An experiment carried out on 8 August yielded 1.35 megajoules (MJ) of energy – around 70% of the laser energy delivered to the fuel capsule.

This is eight times the energy production of their previous record achieved a few months ago. It is 25 times the energy production from 2018. The rapid pace of this progress is what has many in the fusion community excited. But we are not there yet. As they indicate, this is only 70% of the energy that was put into the process through the lasers. Reaching the 100% threshold is called “ignition” and essentially means that the heat from the fusion itself is causing more fusion. That’s what we want – self-sustained controlled fusion.

While they did not achieve ignition, they did briefly achieve what they call “burning plasma” where heat from fusion does provide energy for further fusion, just not enough by itself. Burning plasma is essentially a proof of concept, meaning that they are on the way toward ignition. This is exciting, but I think some of the reporting and quotes from scientists are getting a little ahead of the game.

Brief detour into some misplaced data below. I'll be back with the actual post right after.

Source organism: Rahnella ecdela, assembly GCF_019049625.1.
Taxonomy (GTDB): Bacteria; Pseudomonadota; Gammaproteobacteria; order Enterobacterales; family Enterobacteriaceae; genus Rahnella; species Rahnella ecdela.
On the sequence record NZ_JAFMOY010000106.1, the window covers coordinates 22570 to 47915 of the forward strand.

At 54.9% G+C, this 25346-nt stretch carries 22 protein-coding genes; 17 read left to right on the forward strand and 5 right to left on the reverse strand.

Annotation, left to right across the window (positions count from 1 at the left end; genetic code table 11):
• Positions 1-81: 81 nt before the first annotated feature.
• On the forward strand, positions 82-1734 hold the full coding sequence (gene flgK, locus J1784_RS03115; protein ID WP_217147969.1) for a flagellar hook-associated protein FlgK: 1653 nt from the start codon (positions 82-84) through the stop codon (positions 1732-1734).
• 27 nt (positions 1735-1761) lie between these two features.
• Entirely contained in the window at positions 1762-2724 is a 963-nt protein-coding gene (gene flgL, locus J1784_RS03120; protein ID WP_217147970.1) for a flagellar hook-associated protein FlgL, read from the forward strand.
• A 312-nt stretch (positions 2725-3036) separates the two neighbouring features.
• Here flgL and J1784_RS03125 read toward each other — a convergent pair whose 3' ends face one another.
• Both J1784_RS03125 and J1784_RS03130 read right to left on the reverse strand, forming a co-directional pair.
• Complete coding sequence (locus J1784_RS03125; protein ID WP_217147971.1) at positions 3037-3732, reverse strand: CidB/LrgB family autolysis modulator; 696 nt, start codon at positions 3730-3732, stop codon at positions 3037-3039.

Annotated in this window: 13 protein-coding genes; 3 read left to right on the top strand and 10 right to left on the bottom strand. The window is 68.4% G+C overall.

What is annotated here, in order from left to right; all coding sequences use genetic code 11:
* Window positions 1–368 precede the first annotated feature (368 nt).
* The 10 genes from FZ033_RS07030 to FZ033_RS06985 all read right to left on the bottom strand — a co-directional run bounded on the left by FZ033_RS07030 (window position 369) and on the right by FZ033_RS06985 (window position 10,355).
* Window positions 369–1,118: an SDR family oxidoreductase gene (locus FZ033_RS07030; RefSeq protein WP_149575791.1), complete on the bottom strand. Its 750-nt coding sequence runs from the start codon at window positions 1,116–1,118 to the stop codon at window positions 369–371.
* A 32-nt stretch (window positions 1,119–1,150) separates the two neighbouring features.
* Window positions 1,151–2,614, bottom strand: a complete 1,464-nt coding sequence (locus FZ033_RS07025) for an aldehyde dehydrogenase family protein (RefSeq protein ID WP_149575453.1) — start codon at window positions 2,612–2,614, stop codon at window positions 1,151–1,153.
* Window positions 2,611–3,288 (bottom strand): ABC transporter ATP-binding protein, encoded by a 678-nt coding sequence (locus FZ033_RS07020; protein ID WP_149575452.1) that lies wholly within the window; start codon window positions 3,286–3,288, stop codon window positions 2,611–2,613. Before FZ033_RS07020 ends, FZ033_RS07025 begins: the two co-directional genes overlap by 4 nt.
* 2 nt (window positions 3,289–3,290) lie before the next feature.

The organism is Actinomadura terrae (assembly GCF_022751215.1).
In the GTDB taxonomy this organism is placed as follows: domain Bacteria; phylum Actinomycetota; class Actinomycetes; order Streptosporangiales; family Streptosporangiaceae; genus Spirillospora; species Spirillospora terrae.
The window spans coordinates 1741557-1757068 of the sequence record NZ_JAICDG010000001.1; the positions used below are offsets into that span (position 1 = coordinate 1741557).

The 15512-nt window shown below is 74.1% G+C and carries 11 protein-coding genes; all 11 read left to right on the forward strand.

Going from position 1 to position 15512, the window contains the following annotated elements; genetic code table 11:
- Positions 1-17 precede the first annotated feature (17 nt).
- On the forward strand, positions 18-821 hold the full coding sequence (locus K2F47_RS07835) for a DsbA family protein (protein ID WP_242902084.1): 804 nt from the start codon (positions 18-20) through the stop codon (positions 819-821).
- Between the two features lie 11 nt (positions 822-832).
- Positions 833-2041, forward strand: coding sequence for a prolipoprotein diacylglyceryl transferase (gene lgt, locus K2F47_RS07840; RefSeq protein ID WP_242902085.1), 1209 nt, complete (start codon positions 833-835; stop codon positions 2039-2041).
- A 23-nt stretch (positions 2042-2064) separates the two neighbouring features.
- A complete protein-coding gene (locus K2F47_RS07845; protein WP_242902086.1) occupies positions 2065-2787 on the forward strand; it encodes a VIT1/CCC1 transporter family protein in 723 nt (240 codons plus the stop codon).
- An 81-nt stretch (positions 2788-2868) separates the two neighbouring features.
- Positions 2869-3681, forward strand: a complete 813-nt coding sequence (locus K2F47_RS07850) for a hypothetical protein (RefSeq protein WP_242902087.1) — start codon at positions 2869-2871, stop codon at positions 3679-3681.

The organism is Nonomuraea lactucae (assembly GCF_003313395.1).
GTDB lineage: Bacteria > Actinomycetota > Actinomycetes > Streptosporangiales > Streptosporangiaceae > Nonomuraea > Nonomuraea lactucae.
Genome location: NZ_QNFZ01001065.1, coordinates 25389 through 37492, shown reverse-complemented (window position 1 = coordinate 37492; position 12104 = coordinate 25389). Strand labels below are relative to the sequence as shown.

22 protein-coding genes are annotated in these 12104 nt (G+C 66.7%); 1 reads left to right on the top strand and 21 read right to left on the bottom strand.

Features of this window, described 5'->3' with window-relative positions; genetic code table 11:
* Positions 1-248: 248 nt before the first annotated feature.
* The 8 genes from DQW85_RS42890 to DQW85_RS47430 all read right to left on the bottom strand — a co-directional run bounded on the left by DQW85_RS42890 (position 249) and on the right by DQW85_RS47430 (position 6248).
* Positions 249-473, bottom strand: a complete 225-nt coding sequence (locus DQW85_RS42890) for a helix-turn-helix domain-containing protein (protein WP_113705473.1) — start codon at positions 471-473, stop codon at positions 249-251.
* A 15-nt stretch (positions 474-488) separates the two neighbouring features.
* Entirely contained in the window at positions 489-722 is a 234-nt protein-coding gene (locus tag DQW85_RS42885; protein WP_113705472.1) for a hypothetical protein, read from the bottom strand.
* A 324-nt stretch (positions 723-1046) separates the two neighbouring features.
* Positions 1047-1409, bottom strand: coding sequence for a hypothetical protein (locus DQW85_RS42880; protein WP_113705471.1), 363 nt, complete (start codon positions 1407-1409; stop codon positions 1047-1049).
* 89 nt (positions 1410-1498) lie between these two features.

It’s important to recognize that technical problems often get more and more difficult to solve as the technology progresses. Initial rapid linear progress may fool people into thinking the ultimate goal is right around the corner. This keep happening over and over again. Some people thought we were close to fusion reactors 70 years ago. We saw the same thing with room temperature superconductors in the 1980s, and hydrogen fuel cars in the 2000s. Some technological progress is rapid, even geometric, like computing power and genetic sequencing. But in order to maintain that progress increasing resources are typically invested. Initial success brings in the money to fuel the increasing research necessary to maintain progress. But what if there is no money coming in until we cross some threshold? How long will we sustain research without any payoff?